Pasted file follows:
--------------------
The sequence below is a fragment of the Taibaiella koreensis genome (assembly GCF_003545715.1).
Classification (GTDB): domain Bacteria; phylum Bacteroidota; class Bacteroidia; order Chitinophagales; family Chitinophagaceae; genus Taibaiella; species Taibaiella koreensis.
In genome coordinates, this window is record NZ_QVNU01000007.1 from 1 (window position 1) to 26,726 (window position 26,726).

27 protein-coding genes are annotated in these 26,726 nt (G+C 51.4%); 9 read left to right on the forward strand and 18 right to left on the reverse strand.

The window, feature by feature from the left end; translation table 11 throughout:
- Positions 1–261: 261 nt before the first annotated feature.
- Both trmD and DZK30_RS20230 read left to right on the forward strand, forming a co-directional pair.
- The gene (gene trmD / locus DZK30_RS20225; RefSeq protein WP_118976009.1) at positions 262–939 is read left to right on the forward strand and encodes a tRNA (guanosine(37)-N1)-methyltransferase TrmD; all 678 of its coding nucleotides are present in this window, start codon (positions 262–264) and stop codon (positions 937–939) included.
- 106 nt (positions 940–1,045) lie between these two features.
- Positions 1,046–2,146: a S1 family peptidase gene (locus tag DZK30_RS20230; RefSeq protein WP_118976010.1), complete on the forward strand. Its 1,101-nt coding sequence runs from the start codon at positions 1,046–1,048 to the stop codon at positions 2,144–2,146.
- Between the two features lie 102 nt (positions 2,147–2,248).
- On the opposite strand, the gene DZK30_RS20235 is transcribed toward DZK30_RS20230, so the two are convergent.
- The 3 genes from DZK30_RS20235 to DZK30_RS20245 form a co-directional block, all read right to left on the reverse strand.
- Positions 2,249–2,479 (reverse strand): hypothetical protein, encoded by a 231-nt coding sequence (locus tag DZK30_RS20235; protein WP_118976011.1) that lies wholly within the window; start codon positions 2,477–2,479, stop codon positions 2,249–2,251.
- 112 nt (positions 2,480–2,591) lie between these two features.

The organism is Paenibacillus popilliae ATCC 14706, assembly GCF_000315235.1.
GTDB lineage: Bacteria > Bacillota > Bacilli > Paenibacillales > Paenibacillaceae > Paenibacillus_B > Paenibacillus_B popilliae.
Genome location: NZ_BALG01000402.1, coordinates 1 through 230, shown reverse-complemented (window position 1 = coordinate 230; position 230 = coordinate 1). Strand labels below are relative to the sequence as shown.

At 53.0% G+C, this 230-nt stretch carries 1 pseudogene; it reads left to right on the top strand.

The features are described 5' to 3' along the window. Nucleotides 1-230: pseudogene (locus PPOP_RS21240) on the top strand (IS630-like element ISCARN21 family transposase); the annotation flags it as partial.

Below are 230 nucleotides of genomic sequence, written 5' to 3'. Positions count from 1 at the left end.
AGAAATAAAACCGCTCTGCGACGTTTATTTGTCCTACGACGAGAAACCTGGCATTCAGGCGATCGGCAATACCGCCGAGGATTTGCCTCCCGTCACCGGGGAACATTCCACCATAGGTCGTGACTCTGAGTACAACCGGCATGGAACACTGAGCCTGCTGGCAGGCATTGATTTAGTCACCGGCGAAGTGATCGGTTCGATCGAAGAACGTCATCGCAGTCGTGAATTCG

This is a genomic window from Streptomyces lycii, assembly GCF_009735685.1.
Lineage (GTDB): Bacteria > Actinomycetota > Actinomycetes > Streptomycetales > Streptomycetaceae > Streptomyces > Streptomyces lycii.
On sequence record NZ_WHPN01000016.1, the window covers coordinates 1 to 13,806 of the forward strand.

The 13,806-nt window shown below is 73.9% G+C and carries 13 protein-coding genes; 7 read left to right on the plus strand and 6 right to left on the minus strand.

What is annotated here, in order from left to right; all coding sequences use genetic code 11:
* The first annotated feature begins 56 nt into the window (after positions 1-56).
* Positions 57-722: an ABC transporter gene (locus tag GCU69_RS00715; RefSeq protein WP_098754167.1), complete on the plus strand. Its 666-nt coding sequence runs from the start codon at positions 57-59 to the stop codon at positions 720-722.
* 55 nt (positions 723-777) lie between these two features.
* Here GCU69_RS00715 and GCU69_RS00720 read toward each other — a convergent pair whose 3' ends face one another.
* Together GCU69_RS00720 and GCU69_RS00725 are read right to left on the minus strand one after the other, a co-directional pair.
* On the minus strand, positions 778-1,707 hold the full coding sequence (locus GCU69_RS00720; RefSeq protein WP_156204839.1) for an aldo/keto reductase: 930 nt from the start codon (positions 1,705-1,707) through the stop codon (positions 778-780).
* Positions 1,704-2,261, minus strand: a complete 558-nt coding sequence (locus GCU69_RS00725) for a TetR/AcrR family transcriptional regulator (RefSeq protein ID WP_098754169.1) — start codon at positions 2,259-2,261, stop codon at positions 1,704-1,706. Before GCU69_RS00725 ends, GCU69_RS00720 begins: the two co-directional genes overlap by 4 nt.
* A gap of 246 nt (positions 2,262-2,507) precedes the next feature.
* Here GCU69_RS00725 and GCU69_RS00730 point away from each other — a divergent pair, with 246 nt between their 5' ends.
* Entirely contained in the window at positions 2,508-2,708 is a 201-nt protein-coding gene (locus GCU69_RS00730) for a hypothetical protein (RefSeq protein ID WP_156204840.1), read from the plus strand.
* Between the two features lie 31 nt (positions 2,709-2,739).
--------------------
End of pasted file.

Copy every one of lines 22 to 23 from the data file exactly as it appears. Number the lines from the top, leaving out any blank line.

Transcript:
AGAAATAAAACCGCTCTGCGACGTTTATTTGTCCTACGACGAGAAACCTGGCATTCAGGCGATCGGCAATACCGCCGAGGATTTGCCTCCCGTCACCGGGGAACATTCCACCATAGGTCGTGACTCTGAGTACAACCGGCATGGAACACTGAGCCTGCTGGCAGGCATTGATTTAGTCACCGGCGAAGTGATCGGTTCGATCGAAGAACGTCATCGCAGTCGTGAATTCG

This is a genomic window from Streptomyces lycii, assembly GCF_009735685.1.